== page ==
(A version of this article can also be found on The Grizzly. Link:https://thegrizzlynews.org/790/showcase/the-stem-cell-revolution/)
More than 300 years after Robert Hooke discovered cells, scientists are still trying to understand and apply their knowledge of cells to medical practice. If you’ve been following breakthroughs in science lately, you’ve probably heard of stem cells. But what are stem cells? Stem cells are unique because they have the ability to divide and differentiate into many different types of cells. For example, a baby starts as a single cell, called the embryonic stem cell, which divides repeatedly and eventually gives rise to multiple cell types that make up the various tissues and organs. However, embryonic stem cells are actually one of many kinds of stem cells. Other stem cells include: Adult stem cells, which come from developed tissues and organs, and Induced Pluripotent Stem Cells, which are manipulated to resemble embryonic stem cells.
Scientists believe that stem cells are the key to unlocking the cure for a whole host of devastating illnesses like cancer, diabetes, and heart disease. Adult stem cells from the blood are already being utilized in stem cell transplants for individuals with cancers like leukemia to make new, normal blood cells. Once, one could only dream of using stem cells as a treatment; but now scientists can see the day where stem cells produce an entire organ - even a heart! Today, stem cell therapy is being used to promote the repair of damaged tissue, where scientists grow and manipulate stem cells in a lab to be later injected into a patient with a specific condition. This is also known as regenerative medicine. Stem cells are also already being used in drug testing to detect their toxicity which could aid in solving conditions like autism. Embryonic stem cells are important for the testing of drugs for children because they mimic the cells of a young child. Additionally, stem cells allow scientists to create tissues that mimic human tissues for drug testing, so that they don’t test potentially dangerous drugs on humans. In recent years, stem cell research has exploded, adding many new cures and discoveries to the textbook of medicine. Scientists have created innovative designs, using stem cells, to both help patients and delve deeper into the unknown of what biology has to offer.
In order to make a new heart from one’s own cells, scientists would need a special type of stem cell that resembles the embryonic stem cell but is from an adult. Shinya Yamanaka, a professor at Kyoto University and Nobel Prize recipient, first generated this type of adult stem cell called the induced Pluripotent Stem Cell (iPS cell). The iPS technique allows scientists to take cells from a patient and transform them into the needed cell type while keeping the genetic information of the original cell the same. This is extremely useful because it bypasses the problem of transplant rejection. Typically, when a foreign cell enters the human body, the immune system mounts a violent reaction to destroy the foreign cell. However, if the transplanted cells are generated from one’s own cells, then they will not be rejected.
Stem cell research is fairly new, but scientists have still been able to develop complex tissues in a short amount of time. Yoshiki Sasai, who was the director of the laboratory for Organogenesis and Neurogenesis at the research institute RIKEN, grew one of the most intricate tissues in the human body using stem cells, the retina. Sasai and his team utilized mouse embryonic stem cells and specific proteins to grow the retina in a dish. Growing a retina is cool, but how will it advance medical treatments? Sasai suspected that his methods with mouse embryonic stem cells will also work with iPS cells so that a human retina could be made. These artificial retinas could help researchers in developing drugs and techniques to cure eye diseases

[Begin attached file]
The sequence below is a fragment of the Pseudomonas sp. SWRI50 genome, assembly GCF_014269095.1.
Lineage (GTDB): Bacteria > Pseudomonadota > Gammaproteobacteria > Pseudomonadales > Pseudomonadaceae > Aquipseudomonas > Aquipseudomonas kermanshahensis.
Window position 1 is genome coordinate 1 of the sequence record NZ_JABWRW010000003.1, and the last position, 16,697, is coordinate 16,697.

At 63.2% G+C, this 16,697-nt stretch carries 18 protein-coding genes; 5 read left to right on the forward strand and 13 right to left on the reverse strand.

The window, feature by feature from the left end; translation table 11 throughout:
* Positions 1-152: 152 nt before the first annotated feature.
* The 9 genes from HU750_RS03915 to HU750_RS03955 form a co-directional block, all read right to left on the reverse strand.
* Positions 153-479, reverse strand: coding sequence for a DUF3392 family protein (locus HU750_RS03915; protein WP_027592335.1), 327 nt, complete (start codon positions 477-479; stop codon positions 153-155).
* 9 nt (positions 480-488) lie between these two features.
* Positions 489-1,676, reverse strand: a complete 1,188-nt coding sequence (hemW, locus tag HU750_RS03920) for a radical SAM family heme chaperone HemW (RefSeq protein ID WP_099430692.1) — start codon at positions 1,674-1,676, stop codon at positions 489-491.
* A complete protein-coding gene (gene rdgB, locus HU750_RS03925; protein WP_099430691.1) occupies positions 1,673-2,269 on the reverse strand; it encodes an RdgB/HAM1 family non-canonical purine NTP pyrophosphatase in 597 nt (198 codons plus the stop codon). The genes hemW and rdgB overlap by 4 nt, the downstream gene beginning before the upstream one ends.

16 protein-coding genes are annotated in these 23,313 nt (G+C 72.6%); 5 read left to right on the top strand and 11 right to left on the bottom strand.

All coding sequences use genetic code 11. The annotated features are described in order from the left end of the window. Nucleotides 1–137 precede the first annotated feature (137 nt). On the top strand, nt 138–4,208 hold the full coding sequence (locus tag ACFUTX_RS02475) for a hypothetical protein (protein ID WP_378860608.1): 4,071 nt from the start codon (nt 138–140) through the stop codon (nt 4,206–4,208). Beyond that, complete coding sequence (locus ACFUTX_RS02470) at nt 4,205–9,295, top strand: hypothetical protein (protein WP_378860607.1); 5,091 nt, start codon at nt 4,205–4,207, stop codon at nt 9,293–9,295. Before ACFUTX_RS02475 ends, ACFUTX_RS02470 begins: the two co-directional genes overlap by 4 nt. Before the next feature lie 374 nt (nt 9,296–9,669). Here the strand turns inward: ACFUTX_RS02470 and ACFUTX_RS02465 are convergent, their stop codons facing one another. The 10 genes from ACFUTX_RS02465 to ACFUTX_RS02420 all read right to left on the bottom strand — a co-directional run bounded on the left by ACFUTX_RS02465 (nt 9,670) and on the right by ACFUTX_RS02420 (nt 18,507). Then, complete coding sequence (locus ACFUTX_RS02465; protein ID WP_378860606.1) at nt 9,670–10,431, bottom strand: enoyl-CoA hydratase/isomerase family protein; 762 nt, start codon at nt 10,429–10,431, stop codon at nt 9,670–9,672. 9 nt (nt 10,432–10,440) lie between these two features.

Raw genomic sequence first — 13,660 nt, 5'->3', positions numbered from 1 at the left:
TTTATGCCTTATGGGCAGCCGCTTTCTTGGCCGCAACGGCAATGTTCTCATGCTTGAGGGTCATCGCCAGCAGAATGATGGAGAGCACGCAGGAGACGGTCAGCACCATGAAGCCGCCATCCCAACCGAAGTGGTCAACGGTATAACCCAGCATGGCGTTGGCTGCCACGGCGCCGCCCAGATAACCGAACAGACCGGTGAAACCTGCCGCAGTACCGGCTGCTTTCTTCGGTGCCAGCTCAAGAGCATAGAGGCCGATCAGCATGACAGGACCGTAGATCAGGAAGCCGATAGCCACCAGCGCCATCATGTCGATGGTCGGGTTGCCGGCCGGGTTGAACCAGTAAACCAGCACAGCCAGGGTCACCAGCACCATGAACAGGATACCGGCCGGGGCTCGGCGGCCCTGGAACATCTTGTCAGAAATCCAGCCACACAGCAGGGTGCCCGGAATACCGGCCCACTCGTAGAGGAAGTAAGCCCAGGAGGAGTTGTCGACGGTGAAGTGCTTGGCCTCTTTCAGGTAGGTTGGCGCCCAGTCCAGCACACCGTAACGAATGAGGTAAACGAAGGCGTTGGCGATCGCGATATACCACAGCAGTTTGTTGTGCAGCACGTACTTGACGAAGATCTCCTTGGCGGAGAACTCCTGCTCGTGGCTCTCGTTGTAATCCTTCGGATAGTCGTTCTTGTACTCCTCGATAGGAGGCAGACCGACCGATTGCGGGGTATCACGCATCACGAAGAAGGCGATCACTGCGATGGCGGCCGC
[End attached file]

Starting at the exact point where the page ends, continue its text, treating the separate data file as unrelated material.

On another front of stem cell research, one group of scientists was making strides in tissue engineering. Robert Langer, a chemical engineer and professor at MIT, is working on developing organs from human embryonic stem cells (hES cells). Langer is using his background in chemical engineering to crack pressing problems in biology by pioneering a new field: tissue engineering. The material that the embryonic stem cells grow on is important because it can control its behavior, so Langer and his team examined many materials before they narrowed them down to just one 3-D synthetic polymer that would best control hES cell behavior. Langer and his team have also developed synthetic skin using stem cells. After scouring through hundreds of polymers, they found one that resembled human skin the best in strength, appearance, and elasticity. Synthetic skin might, at first glance, only seem great for aesthetic purposes however, it’s crucial for skin transplants when people, like firefighters, receive debilitating burns. Langer’s award-winning work isn’t over; he plans to continue working towards his goal of making entire organs for implantation.
The future of stem cell research seems bright and interesting, as new tools and technologies are transforming treatments as fast as we develop them. Especially in the world that we live in today, with viruses and diseases running rampant, stealing people’s lives, stem cells will prove to be an irreplaceable tool in aiding scientists and the people of this world whether you are ready for them or not. Some scientists even believe that stem cells could help in treating COVID-19. The stem cell revolution is here, helping push the boundaries of human knowledge, and forging a new hope to cure some of the most deadly diseases in the world.
Thanks for reading!